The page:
We are commemorating one year since the attack on the Tree of Life building in Pittsburgh on Oct. 27, 2018. It seems an appropriate time to reflect on how this experience has impacted Jews in Baltimore and across the U.S., and most importantly, what we all can do to take an active role in confronting the growing anti-Semitic and bigoted expressions behind this and other similar violent and political attacks recently seen throughout the world.
We were just starting a mission trip to France and Morocco with Associated President Marc Terrill and his wife, Diana, who is originally from Pittsburgh, when Diana received the call that her cousins were among the murdered victims at the Tree of Life shooting. We were shocked not only that a religious institution in the U.S. was once again targeted, but that it had now hit our friends and family directly. Marc and Diana immediately jumped on a plane to be with their grieving family in Pittsburgh while we continued on to Morocco with a group of Baltimore leaders to visit the Jewish communities of Casablanca, Marrakech and Fes as planned.
The ancient Jewish community of Morocco dates back 2,500 years, and at its peak, was home to 350,000 Jews. What was once one of the largest Jewish populations in the Muslim world is now a small but tight-knit community of 3,500 people. It was surreal hearing the concerns being expressed by the Morocco Jewish community regarding the rise of anti-Semitic acts in the U.S. Here we were visiting this ancient community to determine how we could help it survive and thrive into the future, while at the same time the threats to our own communities in the U.S. were now front and center.
At The Associated, security issues were already a priority for our leadership. We were working with synagogues and other Jewish organizations to review public safety readiness and help develop and implement security plans and improvements. We have been working closely with our local, state and federal representatives for years to obtain funding for security initiatives in the Jewish community. We appreciate their partnership, as well as the local law enforcement in insuring the safety of our community.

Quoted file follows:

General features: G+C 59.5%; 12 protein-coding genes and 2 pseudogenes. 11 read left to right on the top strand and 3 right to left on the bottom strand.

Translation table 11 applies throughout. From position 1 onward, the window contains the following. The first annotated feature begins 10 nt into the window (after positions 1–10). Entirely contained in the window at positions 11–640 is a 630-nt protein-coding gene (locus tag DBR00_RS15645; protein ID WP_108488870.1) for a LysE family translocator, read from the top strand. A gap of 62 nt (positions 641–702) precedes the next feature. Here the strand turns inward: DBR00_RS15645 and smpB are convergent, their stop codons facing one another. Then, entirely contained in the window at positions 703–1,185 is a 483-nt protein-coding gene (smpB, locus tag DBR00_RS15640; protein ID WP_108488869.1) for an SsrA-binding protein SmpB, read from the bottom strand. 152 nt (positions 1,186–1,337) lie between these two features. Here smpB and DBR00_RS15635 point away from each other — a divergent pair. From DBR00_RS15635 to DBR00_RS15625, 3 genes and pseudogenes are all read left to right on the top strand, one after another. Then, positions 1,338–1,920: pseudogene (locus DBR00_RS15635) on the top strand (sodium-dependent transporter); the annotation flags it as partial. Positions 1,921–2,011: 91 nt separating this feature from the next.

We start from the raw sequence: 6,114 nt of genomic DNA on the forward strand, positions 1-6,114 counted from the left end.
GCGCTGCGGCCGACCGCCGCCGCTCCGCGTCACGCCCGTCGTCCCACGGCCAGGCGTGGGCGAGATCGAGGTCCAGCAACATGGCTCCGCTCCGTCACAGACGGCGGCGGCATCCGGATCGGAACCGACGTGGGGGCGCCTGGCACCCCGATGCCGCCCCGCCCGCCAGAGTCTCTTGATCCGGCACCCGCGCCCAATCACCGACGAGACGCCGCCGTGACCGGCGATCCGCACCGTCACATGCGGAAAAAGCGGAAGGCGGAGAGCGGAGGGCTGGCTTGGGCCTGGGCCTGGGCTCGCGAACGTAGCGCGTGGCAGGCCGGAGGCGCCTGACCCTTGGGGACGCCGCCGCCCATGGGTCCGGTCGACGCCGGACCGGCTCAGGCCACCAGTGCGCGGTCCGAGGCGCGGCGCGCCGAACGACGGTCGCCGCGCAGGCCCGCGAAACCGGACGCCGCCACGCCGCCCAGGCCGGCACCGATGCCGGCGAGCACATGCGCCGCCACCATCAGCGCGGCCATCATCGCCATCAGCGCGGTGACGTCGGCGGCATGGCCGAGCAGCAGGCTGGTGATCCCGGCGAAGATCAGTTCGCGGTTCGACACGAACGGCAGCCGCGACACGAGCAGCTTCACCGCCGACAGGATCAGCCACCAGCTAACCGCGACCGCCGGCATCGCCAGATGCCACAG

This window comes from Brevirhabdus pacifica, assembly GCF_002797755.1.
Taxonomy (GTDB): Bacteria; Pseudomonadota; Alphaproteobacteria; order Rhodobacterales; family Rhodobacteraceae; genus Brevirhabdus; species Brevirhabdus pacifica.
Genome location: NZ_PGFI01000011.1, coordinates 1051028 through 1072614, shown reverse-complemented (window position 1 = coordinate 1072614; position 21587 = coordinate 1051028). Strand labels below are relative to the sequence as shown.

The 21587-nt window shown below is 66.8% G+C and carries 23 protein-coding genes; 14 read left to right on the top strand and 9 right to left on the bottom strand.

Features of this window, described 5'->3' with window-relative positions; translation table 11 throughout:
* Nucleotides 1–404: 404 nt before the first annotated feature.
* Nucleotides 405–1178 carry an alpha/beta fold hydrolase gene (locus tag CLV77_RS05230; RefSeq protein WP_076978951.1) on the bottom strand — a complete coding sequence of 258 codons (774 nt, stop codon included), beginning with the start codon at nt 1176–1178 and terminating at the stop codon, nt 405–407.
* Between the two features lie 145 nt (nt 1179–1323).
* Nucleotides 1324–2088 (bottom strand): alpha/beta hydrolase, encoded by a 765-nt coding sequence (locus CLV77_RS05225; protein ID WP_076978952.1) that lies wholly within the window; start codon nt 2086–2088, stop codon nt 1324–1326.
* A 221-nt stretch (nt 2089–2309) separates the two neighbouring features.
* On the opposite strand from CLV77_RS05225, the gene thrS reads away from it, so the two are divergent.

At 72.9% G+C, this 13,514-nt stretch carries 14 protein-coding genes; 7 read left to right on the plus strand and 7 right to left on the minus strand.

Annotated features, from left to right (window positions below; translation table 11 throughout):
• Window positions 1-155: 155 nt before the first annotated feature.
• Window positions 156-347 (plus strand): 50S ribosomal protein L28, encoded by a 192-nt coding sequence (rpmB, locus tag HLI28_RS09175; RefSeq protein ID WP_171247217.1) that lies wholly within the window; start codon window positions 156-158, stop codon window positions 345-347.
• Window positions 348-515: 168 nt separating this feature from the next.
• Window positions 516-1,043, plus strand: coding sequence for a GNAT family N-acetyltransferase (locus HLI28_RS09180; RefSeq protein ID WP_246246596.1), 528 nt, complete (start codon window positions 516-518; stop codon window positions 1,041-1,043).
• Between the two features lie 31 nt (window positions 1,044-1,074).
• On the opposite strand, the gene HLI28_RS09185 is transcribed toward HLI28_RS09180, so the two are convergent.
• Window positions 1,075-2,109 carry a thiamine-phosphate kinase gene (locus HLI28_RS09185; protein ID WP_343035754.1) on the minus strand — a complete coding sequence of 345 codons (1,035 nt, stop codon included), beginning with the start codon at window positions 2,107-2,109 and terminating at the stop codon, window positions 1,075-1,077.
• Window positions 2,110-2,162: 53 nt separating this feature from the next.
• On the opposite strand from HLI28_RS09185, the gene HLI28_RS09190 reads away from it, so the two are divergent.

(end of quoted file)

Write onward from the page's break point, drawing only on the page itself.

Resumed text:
However, the recent attacks in Pittsburgh, California, France and Germany have reinforced the reality that anti-Semitism is a worldwide threat and disease that will continue to metastasize unless confronted head on whenever and wherever it rears its ugly head. The author and journalist Bari Weiss points out that anti-Semitism is part of a larger culture that facilitates bigotry. We need look no further than Charlottesville for a clear illustration of the direct connection between anti-Semitism and racial bigotry, with white supremacists protesting the removal of a Confederate statue while marching with torches in hand chanting, “Jews will not replace us.”
Each of us has the power to act. We saw in Pittsburgh community members of all faiths come together to stand up against hate. In New Zealand, we saw a strong public stance by the country’s prime minister, Jacinda Ardern, and religious communities world-wide denounce bigotry against Muslims. Within the Jewish community, we have deeper conversations about how to be “upstanders,” not bystanders, to all forms of hate. We recognize we must speak out repeatedly against hate and bigotry of all kind, whether against Jews, Muslims, Christians, LGBTQ people or even against people of opposing political parties or thought.
The Associated and the Baltimore Jewish Council convened a community-wide gathering of Jewish leaders last spring focused on combatting anti-Semitism. We identified three key areas to address in order to respond effectively: Build interfaith and broad-based community relationships, expand education and advocacy. Fundamental to these efforts is confronting all forms of bigotry, including all forms of anti-Semitism.
We also launched the Baltimore Community Task Force on Anti-Semitism to develop, implement and track both proactive and preventative efforts against anti-Semitism. Together with a professional advisory group, the task force and the BJC will coordinate communal responses going forward.
Deborah Lipstadt, author of “Antisemitism Here and Now,” explores the different tactics used, and the common intentions between left-wing and right-wing anti-Semitism. We must not be blind to the fact hate is found on the right and left, and even though the language used may be slightly different, neither is acceptable and neither should be normalized.
We are about to read Genesis 1:26-28, in which we learn God created human beings in its “divine” image. How should we treat each other if we believe this to be true? The Associated will continue to stand up against anti-Semitism, hate and bigotry of all kind and calls on each of us to be upstanders, taking inspiration from the community of Pittsburgh, that we are all stronger standing together.